After conquering my ham Everest, chopping the two pieces of chorizo was a breeze. I mixed them with the ground pork and ham, adding pickles, grated queso de bola and raw eggs. My stuffing was ready.


I decided to bake the chicken the next day. I had plenty of time, I thought, the party wouldn’t start until 6 p.m.


But the next day? Panic. Because the oven wouldn’t work. And the repairman declared it irreparable.


I called Lola Charit: “Can I go there? I need to use your oven.”


“Sure,” she said. “I’m making relleno, too.”


When I arrived, my grandma was standing in her kitchen, surrounded by bowls of ingredients. She was making her own stuffing. The atmosphere was calm, a kind of stillness afforded by only the most self-assured cooks.


I presented my stuffing for inspection. Lola Charit took a tiny ball and popped it into the oven toaster. “You can fry it, too, but this is faster,” she said.


Minutes later, she grabbed the cooked stuffing and took a bite. “Hmm. Pwede na.”


That’s when I knew my stuffing had passed the test. It was time to stuff the chicken.




Lola Charit and Melinda, her trusted cook, watched closely as I began to massage the chicken with butter. “Make sure you rub the insides with butter, too,” Lola said.


When the first bird was glistening, I grabbed a handful of the pork-ham-chorizo mix and stuffed it inside the chicken. Then I realized that I made a mistake. I had forgotten to add corn starch to my stuffing.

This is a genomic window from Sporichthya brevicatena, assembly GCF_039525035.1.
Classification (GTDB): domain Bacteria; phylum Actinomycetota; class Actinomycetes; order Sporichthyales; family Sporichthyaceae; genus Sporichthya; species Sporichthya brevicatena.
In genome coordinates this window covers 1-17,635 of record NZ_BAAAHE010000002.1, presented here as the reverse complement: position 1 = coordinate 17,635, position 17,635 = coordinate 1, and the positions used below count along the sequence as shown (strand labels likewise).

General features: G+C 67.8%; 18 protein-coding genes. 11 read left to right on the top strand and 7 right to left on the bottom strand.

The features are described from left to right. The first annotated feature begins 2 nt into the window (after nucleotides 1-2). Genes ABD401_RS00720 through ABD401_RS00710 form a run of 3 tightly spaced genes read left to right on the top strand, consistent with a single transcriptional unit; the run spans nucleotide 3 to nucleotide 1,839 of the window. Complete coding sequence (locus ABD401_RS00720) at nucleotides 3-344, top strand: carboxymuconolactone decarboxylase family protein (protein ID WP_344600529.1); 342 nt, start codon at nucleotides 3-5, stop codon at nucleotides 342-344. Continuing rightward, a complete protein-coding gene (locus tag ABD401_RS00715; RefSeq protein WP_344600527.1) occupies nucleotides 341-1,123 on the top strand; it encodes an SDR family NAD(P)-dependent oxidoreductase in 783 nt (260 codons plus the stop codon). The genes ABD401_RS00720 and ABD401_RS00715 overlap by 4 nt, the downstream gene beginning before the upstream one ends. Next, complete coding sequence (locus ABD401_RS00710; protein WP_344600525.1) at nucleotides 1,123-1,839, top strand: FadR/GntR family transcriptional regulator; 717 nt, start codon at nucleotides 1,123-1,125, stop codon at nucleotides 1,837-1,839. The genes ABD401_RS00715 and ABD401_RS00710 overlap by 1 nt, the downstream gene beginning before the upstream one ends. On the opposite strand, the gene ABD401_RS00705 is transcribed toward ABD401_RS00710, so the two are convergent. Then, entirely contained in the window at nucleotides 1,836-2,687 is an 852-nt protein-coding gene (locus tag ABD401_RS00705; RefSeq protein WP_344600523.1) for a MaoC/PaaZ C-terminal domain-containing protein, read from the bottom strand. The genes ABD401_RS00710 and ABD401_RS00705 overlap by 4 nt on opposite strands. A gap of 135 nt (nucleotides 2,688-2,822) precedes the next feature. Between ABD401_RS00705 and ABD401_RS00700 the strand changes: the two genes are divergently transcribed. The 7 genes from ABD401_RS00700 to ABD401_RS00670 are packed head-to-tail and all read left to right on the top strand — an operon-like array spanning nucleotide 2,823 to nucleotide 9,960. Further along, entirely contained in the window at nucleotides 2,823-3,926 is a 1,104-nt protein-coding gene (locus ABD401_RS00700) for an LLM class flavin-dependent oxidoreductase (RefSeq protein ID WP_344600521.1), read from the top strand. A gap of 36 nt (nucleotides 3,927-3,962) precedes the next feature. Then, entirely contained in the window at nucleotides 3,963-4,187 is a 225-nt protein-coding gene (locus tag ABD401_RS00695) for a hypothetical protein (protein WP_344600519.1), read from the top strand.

“Oh my god,” I said, taking the meat mixture out again.


Corn starch added, I continued stuffing the chicken, making sure it looked plump.


Lola Charit said, “Don’t overstuff, it might pop.”


Melinda handed me a needle and thread. I looked at her and Lola. “Just sew?”


“Yes, just sew up all the holes,” Lola Charit said.


I quickly got to work, sewing steadily and confidently, while saying a silent thank you to St. Theresa’s College for all those grade-school sewing lessons.


Then Melinda wrapped both chickens in foil, put them on a baking tray and slid them into the preheated oven.


Because I bought deboned chicken, I didn’t have bones to use to make chicken stock. Lola Charit gave me the bones of one of her chickens; they were already simmering in a pot when I arrived.


I melted butter in a saucepan over low heat, added a few tablespoons of flour, whisking the mixture until it was smooth. Then I added chicken stock, stirring continuously to avoid lumps. My gravy base was ready to party with the chicken drippings.




While waiting for the chicken to bake, I finally learned the history of the relleno I love so much.

Lola Charit in her kitchen
Lola Charit in her


Lola Duyang, my grandma’s mother, used to make relleno when Lola Charit was still a little girl. But during the Japanese occupation, ingredients became scarce and life became hard.


She stopped cooking elaborate meals. Even after the war, she never returned to her old ways in the kitchen. And that is why   Lola Charit did not get the relleno recipe from her mother.